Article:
East Side shows up en masse for zoning hearing | ParkRecord.com

East Side shows up en masse for zoning hearing

Angelique McNaughton

Before Thursday, Larry and Tracy Stevens were unaware of the effects the new zoning districts that are being proposed for eastern Summit County would have on their property.

"I just found out for the first time tonight and it is a huge negative impact," Tracy Stevens, a Peoa resident, said in an interview with The Park Record. "We’re not interested in developing, but it means that everyone around us could start developing one-acre parcels.

"It is frightening, especially as the farmers age and the taxes go up," Stevens said.

The three new agricultural-based zoning districts and three rezone opportunities that are being proposed are:

  • Agricultural (AG-1): one unit per acre
  • Agricultural (AG-6): one unit per six acres
  • Agricultural (AG-20): one unit per 20 acres
  • Rural Residential (RR): one unit per acre
  • Residential Subdivision (RS): three units per acre
  • Recreation Commercial (RC)

The Agriculture (AG-1) zone would extend the current highway corridor to 500 feet along all county roads, except Democrat Alley in Oakley and Rob Young Lane near Peoa. Prior to 2004, the highway corridor had a 500-foot-setback.

More than 150 attended the Eastern Summit County Planning Commission hearing Thursday night at North Summit Middle School, spilling onto the stairs in the Commons Area. Summit County Council member Dave Ure, Summit County Planning and zoning administrator Peter Barnes, deputy county attorney Helen Strachan, and planners Sean Lewis, Jennifer Strader and Ray Milliner were also in attendance.

The hearing was the first opportunity property owners have had to publicly comment on the new zoning districts and amendments to the East Side Development Code that are being considered. Staff and commissioners have been working on drafting the districts and amendments for nearly two years.

Pat Putt, Summit County Development Director, said the new districts were formed under the notion of balancing property rights against the reality that growth is imminent.

"We need to organize, facilitate and manage that growth," Putt told the audience.

The new zoning districts and rezone opportunities are intended to create more density and give property owners more freedom to manage their land, officials say.

"We are talking about basing development rights on zone compliance and not necessarily solely on when a property was purchased," Putt said. "And for all practical purposes we have gotten rid of this idea of a ‘lot of record’ and are talking about evaluating your property on whether or not it needs zoning."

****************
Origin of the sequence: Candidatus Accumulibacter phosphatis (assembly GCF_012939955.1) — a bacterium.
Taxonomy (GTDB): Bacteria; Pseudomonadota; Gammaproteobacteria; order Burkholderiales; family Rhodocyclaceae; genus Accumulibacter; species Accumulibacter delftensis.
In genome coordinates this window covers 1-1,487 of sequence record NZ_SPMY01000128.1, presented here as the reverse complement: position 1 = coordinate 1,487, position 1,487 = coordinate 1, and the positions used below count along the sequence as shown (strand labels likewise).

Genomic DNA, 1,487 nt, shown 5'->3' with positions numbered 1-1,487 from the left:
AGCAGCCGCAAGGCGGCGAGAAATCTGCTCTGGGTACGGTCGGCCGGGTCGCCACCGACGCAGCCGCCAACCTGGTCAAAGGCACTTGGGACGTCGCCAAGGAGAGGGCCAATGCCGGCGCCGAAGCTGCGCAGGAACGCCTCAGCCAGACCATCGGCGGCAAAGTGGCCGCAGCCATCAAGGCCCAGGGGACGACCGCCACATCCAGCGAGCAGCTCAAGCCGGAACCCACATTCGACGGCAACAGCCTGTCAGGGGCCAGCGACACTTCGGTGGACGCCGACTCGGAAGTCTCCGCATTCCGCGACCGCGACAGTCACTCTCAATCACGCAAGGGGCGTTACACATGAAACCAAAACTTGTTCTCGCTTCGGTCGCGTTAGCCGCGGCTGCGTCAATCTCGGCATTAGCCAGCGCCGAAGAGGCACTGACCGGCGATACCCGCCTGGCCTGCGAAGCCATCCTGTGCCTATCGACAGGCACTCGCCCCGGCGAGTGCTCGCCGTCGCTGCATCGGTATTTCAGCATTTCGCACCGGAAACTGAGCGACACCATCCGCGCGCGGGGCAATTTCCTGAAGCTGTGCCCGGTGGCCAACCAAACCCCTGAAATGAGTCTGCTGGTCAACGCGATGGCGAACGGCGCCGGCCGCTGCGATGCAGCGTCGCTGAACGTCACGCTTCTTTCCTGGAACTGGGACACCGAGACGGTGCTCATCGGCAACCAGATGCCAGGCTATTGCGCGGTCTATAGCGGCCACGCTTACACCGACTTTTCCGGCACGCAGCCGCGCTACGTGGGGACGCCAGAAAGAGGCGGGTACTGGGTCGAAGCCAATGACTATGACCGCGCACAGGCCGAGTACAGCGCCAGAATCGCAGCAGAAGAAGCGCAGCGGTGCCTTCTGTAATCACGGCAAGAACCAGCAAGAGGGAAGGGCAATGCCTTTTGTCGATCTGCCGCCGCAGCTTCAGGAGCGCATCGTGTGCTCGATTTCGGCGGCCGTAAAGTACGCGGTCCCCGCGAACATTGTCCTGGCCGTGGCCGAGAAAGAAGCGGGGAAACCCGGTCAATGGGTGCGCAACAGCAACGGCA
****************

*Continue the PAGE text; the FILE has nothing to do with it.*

All the zones that are being proposed are agriculture-based districts to recognize that as a primary use, according to Chris Ure, Planning Commission chair.

"If you are part of a conservation easement or AG-protection, we are not taking anything away from you on that property that you own," Ure said.

Several dozen property owners provided input during the hearing, with comments ranging from support to staunch opposition. One comment referred to the changes as a "scatter-gun approach" to zoning.

Marci Burrell, Francis City Planner, testified that Francis city is opposed to extending the highway corridor because of the influx of homes it could encourage.

"The additional population would have a huge impact on our county roads and infrastructure," Burrell said. "We encourage the AG-40 zone around the city and that would entice owners to annex into the city and allow Francis to grow in an organized fashion. Our annexation is directly affect by the AG-6 that is proposed and we would like to keep the AG-40 zoning as it is in Francis."

Ardith Knudson, a Wanship property owner, said she attended the hearing to gain a better understanding of how the new zones could affect her property. However, Knudson said "I think we will be just fine."

As he was leaving the hearing, Dennis Rees, a Hoytsville property owner, said he "thinks it sounds pretty good, before adding "But, I think they need to let me see a finished product before I make my final decision."

Ken Brown, a Hoytsville property owner, said the changes will allow for "reasonable growth" and provide more opportunities for property owners.

"For years and years and years this county has been very restrictive and you had to have 40 acres before you were able to do anything," Brown said. "This opens that up and while no one is saying to me I have to do anything, they are saying you have this opportunity."

Thursday’s public hearing was the first of at least two that will be held. The next hearing will take place at 6 p.m. Thursday, Nov. 5, in the auditorium of South Summit Middle School, in Kamas.

Ure has previously told The Park Record that he would like to forward a recommendation to the Summit County Council by the end of November. The County Council will ultimately approve the changes.

County Council members met with Planning Commissioners Wednesday during a work session to discuss the philosophies behind establishing the new districts. Council members and commissioners spent more than an hour exploring the amendments and new districts.

For more information about the zoning districts and amendments, contact the planning department contact the planning department at (435) 336-3124 or stop by the County Courthouse, 60 N. Main Street, in Coalville. A draft of the zoning districts is available online at http://www.summitcounty.org/590/Eastern-Summit-County-Planning-District.

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